|Title||Multifaceted Demands of Work and Their Associations with Cognitive Functioning: Findings From the Health and Retirement Study.|
|Publication Type||Journal Article|
|Year of Publication||Forthcoming|
|Authors||Lee, YJane, Gonzales, E, Andel, R|
|Journal||The Journals of Gerontology: Series B|
|Keywords||Cognition, Employment, Older workers|
OBJECTIVES: The present study examines the associations among mental, social, and physical demands of work with cognitive functioning among older adults in the United States.
METHODS: Data from 3,176 respondents in the Health and Retirement Study were analyzed using growth curve modeling (2004-2014). The study investigated differences by gender, race, ethnicity, and education.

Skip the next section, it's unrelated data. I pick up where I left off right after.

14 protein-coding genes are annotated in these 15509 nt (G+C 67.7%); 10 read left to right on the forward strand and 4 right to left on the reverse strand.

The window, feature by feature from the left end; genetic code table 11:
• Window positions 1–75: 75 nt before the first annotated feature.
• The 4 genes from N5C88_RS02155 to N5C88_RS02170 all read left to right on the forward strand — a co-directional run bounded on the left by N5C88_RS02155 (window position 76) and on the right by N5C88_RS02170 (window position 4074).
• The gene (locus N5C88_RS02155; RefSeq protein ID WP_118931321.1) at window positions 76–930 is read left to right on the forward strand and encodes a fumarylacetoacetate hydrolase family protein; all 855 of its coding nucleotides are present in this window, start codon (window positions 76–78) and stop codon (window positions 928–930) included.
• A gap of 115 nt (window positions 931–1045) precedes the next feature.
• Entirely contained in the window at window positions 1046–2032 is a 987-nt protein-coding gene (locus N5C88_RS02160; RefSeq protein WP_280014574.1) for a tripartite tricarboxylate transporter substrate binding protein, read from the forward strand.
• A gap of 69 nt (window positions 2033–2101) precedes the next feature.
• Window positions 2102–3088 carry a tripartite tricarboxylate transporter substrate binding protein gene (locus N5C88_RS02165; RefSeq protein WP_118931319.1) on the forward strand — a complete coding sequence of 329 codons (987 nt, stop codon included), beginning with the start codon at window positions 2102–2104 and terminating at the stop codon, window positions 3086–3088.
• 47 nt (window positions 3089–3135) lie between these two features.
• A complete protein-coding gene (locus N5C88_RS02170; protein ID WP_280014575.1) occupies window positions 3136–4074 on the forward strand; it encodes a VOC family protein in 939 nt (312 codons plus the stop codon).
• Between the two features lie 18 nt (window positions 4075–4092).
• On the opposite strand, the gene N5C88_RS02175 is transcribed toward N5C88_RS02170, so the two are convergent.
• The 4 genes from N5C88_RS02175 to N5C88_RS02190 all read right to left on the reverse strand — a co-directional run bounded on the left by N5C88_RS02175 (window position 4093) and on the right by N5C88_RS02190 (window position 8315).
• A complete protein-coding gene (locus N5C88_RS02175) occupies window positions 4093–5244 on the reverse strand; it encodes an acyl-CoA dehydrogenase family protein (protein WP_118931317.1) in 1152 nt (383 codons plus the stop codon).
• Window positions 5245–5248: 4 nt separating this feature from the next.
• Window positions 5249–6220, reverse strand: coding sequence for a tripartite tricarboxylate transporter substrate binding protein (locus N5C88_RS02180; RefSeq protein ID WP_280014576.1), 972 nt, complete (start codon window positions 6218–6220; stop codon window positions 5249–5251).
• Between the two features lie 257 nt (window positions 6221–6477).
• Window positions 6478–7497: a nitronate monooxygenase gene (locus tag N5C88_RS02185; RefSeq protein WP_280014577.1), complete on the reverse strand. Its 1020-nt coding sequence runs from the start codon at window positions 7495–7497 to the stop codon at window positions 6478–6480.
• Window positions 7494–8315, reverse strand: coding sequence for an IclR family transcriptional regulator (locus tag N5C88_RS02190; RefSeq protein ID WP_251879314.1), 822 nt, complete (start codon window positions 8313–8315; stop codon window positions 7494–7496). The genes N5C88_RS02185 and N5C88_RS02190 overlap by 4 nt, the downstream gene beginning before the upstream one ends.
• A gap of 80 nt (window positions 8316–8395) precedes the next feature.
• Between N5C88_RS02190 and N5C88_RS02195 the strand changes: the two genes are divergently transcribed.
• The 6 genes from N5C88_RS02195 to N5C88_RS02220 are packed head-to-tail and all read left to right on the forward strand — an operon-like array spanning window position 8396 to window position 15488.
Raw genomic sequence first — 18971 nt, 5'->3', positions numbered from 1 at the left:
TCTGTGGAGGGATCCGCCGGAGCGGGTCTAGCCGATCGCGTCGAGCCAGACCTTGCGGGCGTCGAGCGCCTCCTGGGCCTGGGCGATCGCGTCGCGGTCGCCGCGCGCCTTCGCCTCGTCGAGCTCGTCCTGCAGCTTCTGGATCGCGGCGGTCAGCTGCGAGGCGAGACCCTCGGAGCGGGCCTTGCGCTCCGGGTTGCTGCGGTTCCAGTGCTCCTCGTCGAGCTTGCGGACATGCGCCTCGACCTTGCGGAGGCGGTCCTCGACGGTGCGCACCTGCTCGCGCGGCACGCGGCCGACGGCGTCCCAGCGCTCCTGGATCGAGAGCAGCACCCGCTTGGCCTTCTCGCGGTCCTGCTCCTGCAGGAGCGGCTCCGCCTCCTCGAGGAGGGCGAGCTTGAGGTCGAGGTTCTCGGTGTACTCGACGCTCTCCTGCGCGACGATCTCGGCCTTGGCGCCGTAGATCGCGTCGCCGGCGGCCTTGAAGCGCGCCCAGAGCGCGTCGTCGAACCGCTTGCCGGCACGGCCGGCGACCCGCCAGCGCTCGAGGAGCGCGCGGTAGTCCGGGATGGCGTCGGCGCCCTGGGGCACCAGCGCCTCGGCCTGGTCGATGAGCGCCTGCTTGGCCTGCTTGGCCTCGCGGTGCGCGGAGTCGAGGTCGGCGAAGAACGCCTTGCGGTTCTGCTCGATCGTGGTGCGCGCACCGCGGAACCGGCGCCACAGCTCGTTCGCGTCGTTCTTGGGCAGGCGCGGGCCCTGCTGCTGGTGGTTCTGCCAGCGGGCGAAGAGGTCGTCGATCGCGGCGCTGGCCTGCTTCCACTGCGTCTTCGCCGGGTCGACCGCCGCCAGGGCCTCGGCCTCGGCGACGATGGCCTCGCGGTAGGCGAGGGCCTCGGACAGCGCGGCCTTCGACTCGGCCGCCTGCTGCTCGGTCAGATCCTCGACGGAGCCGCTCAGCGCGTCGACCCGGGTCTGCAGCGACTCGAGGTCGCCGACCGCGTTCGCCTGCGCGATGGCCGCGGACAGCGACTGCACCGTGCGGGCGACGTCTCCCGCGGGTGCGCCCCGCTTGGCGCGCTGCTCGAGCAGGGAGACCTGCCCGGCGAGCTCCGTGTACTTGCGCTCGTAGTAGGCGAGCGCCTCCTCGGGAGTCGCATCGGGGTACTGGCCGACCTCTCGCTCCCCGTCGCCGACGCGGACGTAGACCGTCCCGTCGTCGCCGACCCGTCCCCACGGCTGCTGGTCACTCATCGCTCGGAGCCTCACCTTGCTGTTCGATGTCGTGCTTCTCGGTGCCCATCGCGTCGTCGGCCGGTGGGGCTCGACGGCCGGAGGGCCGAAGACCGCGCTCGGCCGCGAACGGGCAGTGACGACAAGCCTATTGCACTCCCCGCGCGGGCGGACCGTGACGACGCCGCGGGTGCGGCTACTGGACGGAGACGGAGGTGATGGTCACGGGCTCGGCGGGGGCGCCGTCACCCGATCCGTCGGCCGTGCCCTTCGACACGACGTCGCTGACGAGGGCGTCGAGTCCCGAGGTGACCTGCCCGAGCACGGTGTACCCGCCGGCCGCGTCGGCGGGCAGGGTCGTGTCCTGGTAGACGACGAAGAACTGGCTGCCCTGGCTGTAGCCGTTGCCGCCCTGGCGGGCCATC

RESULTS: Higher mental and social demands of work were associated with higher levels of initial cognitive functioning, but not significantly associated with slower cognitive decline over time. Physical demands of work were negatively associated with initial cognitive functioning and also marginally associated with a slower rate of decline in cognitive functioning going into older adulthood. In stratified analyses, results varied by sociodemographic characteristics.
DISCUSSION: The results partially support the environmental complexity hypothesis and the productive aging framework in that higher mental and social demands and lower physical demands relate to better cognitive functioning at baseline, with the differences appearing stable throughout older adulthood. The stratified results shed light on addressing disparities in cognitive aging and work environments.